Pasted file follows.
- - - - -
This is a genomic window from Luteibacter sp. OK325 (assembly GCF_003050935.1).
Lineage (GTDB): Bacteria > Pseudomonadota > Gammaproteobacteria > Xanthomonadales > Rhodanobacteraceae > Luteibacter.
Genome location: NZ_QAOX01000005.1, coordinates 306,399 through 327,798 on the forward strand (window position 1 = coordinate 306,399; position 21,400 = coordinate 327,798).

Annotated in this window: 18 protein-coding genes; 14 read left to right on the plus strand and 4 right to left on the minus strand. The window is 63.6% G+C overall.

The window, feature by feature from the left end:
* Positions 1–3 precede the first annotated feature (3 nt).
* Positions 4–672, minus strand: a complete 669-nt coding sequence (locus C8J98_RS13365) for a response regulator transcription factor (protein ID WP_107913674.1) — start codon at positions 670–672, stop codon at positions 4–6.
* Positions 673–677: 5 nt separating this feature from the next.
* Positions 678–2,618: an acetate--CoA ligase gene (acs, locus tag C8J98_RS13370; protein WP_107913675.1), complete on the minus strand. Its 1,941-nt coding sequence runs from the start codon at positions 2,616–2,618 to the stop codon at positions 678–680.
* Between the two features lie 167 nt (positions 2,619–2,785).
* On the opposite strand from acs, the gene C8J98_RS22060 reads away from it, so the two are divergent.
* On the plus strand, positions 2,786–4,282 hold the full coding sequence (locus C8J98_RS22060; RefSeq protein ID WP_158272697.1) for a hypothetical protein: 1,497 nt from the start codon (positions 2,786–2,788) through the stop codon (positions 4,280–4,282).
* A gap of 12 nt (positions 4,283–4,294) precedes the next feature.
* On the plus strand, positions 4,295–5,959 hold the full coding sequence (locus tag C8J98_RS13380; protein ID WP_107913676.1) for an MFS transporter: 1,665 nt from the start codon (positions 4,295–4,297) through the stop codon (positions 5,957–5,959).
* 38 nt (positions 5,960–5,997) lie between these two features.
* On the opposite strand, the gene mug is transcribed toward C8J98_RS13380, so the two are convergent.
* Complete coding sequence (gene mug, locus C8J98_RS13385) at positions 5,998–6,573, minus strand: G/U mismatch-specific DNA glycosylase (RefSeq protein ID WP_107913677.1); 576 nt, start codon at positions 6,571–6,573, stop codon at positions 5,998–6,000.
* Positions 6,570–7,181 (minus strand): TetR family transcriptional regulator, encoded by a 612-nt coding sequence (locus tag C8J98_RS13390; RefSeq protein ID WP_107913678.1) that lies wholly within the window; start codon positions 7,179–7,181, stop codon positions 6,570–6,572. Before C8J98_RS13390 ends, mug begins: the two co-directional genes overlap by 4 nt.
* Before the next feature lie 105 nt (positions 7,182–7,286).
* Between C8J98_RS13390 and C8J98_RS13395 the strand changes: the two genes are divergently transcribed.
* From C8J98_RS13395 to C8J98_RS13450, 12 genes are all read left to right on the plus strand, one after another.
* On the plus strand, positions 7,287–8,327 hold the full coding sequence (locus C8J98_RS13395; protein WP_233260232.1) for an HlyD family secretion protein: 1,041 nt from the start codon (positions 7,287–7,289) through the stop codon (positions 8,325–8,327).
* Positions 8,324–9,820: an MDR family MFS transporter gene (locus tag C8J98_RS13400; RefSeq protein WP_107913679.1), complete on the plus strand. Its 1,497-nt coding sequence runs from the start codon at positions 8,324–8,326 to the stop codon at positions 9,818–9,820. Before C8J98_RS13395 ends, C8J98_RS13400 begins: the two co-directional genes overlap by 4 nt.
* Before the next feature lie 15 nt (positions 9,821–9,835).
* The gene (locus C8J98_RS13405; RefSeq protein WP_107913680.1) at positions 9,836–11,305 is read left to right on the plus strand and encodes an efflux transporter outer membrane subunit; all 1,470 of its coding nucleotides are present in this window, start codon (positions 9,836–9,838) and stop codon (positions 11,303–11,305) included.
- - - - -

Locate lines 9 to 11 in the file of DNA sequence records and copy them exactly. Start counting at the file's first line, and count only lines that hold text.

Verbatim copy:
* Positions 678–2,618: an acetate--CoA ligase gene (acs, locus tag C8J98_RS13370; protein WP_107913675.1), complete on the minus strand. Its 1,941-nt coding sequence runs from the start codon at positions 2,616–2,618 to the stop codon at positions 678–680.
* Between the two features lie 167 nt (positions 2,619–2,785).
* On the opposite strand from acs, the gene C8J98_RS22060 reads away from it, so the two are divergent.